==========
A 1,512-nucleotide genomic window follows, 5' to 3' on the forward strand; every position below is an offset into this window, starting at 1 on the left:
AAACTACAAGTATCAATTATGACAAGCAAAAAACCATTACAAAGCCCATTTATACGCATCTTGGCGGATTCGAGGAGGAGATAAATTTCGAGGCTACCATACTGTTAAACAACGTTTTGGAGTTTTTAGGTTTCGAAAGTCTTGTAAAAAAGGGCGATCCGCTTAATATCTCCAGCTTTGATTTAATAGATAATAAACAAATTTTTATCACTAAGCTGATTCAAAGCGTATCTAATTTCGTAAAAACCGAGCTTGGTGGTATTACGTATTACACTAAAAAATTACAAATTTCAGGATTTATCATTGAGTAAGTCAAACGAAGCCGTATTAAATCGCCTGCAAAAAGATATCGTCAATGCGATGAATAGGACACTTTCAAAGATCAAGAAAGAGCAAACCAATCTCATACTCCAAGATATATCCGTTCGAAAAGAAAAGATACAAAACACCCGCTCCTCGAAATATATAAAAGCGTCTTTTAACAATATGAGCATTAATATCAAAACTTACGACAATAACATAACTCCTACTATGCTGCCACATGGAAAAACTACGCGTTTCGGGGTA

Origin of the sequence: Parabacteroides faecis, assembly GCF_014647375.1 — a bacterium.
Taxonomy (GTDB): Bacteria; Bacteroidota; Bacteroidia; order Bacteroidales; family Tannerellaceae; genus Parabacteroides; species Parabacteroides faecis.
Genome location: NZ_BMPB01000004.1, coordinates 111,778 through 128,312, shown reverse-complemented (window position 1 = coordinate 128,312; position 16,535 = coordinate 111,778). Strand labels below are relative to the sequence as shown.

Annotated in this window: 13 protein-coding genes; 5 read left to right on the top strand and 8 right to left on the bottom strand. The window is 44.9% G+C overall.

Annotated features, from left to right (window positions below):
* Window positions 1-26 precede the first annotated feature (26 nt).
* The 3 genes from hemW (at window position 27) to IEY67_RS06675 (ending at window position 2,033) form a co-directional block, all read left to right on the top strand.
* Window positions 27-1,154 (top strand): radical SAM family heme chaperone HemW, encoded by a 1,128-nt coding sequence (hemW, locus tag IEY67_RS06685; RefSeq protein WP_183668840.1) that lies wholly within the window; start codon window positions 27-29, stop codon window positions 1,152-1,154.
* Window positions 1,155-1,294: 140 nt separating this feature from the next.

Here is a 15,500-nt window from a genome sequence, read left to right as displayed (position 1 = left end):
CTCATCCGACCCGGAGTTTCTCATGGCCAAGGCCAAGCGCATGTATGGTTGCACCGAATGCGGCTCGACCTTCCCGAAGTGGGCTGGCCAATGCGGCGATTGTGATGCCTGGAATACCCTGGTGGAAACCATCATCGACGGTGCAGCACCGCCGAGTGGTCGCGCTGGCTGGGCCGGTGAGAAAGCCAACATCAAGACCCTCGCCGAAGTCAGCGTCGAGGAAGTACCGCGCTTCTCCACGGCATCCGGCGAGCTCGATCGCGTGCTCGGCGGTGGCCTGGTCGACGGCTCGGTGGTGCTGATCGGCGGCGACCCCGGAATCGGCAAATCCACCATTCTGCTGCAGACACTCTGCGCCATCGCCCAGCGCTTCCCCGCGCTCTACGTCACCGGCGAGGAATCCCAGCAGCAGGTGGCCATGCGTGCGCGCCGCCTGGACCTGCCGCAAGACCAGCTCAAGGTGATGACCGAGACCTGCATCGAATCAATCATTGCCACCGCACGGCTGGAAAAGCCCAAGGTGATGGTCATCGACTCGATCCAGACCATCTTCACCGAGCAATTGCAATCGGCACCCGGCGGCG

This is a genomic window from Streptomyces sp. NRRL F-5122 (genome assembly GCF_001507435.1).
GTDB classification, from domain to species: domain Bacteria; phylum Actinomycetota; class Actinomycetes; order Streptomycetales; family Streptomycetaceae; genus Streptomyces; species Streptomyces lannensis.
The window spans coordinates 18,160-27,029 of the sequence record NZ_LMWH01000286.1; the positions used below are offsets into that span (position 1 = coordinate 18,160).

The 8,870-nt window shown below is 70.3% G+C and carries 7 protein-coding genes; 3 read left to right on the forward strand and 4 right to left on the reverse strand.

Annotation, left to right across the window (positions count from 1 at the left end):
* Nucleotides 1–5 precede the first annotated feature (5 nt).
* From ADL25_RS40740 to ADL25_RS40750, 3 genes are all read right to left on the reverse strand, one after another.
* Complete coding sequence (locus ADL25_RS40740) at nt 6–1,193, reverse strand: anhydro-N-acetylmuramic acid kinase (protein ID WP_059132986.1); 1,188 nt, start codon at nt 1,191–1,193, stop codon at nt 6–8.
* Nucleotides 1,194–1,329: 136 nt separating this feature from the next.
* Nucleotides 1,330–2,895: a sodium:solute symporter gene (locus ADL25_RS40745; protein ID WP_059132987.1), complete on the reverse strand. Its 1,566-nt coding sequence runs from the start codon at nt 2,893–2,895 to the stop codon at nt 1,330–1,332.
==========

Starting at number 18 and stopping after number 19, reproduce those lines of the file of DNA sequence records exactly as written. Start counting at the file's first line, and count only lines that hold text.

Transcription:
Annotation, left to right across the window (positions count from 1 at the left end):
* Nucleotides 1–5 precede the first annotated feature (5 nt).